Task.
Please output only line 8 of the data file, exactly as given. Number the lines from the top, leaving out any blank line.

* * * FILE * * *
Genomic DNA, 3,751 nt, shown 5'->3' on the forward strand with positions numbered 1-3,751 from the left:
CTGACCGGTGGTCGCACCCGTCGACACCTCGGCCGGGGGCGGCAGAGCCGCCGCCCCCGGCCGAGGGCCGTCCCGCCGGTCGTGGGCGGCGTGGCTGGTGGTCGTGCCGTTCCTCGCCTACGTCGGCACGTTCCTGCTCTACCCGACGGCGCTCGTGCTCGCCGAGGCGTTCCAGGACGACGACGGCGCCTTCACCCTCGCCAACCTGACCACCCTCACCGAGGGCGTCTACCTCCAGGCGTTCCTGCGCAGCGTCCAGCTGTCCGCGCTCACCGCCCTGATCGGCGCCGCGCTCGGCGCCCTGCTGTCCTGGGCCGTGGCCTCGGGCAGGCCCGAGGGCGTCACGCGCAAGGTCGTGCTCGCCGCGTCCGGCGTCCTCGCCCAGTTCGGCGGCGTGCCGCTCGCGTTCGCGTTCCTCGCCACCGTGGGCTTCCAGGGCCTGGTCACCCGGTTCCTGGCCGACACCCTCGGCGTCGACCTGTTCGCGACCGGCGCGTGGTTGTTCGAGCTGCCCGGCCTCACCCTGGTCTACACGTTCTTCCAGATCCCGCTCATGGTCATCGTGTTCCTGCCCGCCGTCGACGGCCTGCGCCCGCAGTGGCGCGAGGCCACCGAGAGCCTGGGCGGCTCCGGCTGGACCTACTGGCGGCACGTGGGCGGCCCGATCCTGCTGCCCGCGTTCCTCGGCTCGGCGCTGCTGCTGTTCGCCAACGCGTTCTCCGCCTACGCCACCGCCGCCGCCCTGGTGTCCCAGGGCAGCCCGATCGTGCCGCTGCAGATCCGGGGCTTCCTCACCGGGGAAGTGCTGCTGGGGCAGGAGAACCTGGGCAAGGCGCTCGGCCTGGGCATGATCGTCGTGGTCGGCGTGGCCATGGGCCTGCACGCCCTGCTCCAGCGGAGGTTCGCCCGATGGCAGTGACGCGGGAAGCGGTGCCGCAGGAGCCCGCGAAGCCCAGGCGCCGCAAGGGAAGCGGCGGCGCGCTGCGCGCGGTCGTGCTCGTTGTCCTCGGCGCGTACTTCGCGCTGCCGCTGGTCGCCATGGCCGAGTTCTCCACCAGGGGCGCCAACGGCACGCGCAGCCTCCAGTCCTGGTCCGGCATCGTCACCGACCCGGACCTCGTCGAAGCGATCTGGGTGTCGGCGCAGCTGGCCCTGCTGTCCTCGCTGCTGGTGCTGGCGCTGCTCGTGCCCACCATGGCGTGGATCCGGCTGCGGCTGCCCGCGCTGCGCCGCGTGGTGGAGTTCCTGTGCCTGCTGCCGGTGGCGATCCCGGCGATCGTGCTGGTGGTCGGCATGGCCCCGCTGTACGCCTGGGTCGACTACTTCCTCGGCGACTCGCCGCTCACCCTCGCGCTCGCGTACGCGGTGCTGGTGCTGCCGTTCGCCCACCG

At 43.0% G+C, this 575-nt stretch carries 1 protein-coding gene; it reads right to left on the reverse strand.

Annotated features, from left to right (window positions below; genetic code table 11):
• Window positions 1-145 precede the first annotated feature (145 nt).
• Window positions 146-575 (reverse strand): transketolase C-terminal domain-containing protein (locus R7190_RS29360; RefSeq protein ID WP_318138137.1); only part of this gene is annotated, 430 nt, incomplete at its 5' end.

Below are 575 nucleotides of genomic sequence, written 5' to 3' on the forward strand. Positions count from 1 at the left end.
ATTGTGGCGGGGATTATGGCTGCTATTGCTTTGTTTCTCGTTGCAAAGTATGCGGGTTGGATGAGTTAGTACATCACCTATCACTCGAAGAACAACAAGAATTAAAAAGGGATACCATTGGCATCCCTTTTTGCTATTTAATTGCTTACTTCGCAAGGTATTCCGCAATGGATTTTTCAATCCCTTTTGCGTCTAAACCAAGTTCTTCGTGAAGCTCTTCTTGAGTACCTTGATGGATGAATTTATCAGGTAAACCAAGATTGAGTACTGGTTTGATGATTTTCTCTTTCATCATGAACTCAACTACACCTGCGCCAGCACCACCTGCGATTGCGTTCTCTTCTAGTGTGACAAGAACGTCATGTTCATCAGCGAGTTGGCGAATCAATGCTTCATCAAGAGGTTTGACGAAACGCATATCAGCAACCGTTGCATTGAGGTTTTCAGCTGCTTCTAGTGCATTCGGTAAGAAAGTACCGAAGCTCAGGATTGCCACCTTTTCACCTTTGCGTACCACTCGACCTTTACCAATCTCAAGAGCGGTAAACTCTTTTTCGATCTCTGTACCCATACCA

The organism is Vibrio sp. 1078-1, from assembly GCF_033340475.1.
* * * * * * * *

ATTGTGGCGGGGATTATGGCTGCTATTGCTTTGTTTCTCGTTGCAAAGTATGCGGGTTGGATGAGTTAGTACATCACCTATCACTCGAAGAACAACAAGAATTAAAAAGGGATACCATTGGCATCCCTTTTTGCTATTTAATTGCTTACTTCGCAAGGTATTCCGCAATGGATTTTTCAATCCCTTTTGCGTCTAAACCAAGTTCTTCGTGAAGCTCTTCTTGAGTACCTTGATGGATGAATTTATCAGGTAAACCAAGATTGAGTACTGGTTTGATGATTTTCTCTTTCATCATGAACTCAACTACACCTGCGCCAGCACCACCTGCGATTGCGTTCTCTTCTAGTGTGACAAGAACGTCATGTTCATCAGCGAGTTGGCGAATCAATGCTTCATCAAGAGGTTTGACGAAACGCATATCAGCAACCGTTGCATTGAGGTTTTCAGCTGCTTCTAGTGCATTCGGTAAGAAAGTACCGAAGCTCAGGATTGCCACCTTTTCACCTTTGCGTACCACTCGACCTTTACCAATCTCAAGAGCGGTAAACTCTTTTTCGATCTCTGTACCCATACCA